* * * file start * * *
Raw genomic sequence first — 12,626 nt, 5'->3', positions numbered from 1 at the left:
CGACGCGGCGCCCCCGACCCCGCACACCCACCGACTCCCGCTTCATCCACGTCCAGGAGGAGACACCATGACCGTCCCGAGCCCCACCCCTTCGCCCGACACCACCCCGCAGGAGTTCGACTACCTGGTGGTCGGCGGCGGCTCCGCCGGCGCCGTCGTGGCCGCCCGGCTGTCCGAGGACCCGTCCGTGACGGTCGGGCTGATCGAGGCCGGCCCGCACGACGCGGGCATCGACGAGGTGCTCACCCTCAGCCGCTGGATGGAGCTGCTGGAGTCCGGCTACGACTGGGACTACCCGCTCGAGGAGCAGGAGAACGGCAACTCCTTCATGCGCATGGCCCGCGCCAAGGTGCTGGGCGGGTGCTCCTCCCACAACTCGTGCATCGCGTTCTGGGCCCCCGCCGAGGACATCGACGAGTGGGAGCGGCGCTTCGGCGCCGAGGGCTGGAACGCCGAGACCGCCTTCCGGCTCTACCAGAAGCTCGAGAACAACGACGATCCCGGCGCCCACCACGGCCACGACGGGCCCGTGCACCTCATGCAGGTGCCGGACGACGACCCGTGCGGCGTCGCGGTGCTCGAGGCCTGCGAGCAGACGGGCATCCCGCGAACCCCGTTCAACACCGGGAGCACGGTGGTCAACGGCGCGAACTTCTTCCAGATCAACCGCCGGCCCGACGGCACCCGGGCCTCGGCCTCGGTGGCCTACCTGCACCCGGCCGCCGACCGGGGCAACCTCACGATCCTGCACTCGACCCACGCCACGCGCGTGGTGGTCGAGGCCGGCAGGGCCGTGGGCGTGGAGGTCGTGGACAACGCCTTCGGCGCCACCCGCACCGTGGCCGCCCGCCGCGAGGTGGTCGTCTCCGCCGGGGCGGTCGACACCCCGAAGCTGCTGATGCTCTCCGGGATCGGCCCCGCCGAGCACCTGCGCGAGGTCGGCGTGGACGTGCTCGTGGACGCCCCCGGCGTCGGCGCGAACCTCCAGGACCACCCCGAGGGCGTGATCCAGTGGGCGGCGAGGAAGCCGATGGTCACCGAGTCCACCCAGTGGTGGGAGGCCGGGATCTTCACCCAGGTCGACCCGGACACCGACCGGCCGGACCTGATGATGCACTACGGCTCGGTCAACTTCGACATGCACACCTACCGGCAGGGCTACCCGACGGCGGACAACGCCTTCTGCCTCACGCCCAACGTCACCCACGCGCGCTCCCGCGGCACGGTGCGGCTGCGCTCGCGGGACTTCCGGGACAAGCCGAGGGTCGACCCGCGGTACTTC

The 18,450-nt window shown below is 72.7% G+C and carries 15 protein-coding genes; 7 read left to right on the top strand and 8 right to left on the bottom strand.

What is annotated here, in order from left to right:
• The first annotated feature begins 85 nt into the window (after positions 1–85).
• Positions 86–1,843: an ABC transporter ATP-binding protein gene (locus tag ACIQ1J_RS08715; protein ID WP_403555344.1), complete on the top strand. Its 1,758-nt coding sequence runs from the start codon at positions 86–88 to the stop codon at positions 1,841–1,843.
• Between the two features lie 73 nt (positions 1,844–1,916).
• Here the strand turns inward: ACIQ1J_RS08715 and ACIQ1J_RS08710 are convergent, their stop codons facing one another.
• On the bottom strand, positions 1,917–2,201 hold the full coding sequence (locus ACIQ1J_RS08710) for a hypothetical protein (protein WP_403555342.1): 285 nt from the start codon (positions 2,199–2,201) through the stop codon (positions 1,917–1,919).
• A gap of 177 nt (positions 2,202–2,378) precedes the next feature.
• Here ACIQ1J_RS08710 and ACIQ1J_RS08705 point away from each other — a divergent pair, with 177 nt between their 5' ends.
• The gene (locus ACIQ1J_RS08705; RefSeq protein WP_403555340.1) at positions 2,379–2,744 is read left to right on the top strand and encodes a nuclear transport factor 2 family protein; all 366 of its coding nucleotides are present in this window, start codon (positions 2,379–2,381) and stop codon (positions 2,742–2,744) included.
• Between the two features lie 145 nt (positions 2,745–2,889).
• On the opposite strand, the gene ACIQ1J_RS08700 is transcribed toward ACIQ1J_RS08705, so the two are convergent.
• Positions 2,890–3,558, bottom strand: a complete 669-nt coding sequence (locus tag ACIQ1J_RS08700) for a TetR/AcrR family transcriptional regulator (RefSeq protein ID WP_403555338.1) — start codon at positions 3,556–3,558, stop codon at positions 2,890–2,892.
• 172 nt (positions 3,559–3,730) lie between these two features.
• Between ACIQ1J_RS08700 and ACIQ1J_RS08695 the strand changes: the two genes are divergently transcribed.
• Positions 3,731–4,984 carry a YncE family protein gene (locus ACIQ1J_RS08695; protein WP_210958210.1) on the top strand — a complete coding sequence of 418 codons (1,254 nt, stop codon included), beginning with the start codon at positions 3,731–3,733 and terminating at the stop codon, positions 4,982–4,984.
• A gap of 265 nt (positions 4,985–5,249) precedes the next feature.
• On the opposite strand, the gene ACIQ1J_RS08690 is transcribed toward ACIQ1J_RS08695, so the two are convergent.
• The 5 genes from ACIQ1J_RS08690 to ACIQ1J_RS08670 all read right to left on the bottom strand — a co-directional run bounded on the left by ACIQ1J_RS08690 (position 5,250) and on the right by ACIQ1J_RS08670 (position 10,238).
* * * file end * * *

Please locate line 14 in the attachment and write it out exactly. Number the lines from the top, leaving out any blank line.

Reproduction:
• On the opposite strand, the gene ACIQ1J_RS08700 is transcribed toward ACIQ1J_RS08705, so the two are convergent.